More on Minesweeper: where should you click first? (It depends on what you’re trying to do: win this game at any cost? Or set a fast time, at the cost of throwing away a game when it becomes clear it won’t be a fast one?)
Grand slam statistics: tennis is a numbers game
Pixar wants you to take more math classes, an interview with Tony DeRose, one of their senior scientists. (I saw Brave. I’m convinced that movie grew out of someone at Pixar realizing that could make realistic-looking curly hair.)
Could the periodic table have been done using group theory?, a question at physics stackexchange.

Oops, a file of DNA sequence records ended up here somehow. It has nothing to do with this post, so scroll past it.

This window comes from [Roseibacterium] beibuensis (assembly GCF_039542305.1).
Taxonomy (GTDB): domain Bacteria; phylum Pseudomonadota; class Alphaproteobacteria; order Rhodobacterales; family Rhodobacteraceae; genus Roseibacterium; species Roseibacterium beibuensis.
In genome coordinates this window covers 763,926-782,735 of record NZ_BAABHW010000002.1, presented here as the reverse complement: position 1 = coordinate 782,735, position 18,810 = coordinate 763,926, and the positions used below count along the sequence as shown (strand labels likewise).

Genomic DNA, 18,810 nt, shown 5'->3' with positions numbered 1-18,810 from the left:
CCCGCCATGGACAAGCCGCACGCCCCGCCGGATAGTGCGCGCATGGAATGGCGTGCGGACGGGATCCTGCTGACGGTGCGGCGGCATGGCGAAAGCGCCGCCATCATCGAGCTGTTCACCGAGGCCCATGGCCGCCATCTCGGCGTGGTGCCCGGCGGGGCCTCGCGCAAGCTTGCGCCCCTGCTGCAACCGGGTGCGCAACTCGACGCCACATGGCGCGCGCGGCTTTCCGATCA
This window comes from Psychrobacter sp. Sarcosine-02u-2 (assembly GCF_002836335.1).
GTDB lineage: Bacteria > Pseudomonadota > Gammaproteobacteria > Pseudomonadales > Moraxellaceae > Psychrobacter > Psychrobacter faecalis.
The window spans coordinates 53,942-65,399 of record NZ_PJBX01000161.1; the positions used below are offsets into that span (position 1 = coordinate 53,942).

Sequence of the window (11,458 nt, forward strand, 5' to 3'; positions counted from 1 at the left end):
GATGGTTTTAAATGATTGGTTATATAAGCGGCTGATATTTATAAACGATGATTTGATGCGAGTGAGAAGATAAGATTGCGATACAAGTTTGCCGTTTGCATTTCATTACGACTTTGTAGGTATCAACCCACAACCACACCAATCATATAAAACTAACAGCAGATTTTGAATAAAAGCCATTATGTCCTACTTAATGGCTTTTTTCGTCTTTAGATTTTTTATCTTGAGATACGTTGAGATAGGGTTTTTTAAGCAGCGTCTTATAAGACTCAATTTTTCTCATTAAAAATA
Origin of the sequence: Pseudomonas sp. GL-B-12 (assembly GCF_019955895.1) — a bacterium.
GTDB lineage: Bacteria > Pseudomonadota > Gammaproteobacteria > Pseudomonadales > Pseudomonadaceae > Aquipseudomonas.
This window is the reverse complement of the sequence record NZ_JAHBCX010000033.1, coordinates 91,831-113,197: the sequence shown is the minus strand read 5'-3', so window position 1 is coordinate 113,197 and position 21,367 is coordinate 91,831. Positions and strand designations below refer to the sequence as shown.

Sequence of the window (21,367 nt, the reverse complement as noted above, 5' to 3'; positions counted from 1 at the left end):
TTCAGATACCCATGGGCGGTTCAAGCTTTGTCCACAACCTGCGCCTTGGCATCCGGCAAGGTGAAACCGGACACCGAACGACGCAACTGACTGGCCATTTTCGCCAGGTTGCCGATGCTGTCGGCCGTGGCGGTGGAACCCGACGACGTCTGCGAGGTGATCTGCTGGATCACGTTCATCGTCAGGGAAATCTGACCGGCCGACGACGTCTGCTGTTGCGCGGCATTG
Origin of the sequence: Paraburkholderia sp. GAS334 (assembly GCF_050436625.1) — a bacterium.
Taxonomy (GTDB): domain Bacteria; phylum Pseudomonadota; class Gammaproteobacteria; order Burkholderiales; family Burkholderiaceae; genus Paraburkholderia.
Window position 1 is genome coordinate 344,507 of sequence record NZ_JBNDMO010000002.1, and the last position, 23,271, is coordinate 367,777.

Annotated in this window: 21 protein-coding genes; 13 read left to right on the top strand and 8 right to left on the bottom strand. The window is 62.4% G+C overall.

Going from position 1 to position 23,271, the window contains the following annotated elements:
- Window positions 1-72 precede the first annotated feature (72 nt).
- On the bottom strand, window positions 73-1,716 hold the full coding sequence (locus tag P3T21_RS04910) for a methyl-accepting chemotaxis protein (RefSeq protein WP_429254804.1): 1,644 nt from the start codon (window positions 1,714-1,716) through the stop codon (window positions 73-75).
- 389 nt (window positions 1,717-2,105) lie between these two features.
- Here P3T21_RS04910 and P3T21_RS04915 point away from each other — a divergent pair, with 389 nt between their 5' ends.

Allen Downey has a series of posts on secularization in America: Part one, two, three, four.
Men’s Health magazine gives us 5 ways math can improve your life. (These were suggested by Steve Strogatz, who has a new book coming out in October, The Joy of x: A Guided Tour of Math, from One to Infinity.)
Apparently from May, but I missed it then: Patents aren’t only for engineers, on the actuary who patented statistical sampling. (To his credit, it looks like he think the idea that this can be patented might be a little silly.)
Tom Mitchell is working on a possible second edition of Machine Learning; he has a chapter on naive Bayesian classifiers and logistic regression available for free downloads.
I’m looking for a job, in the SF Bay Area. See my linkedin profile.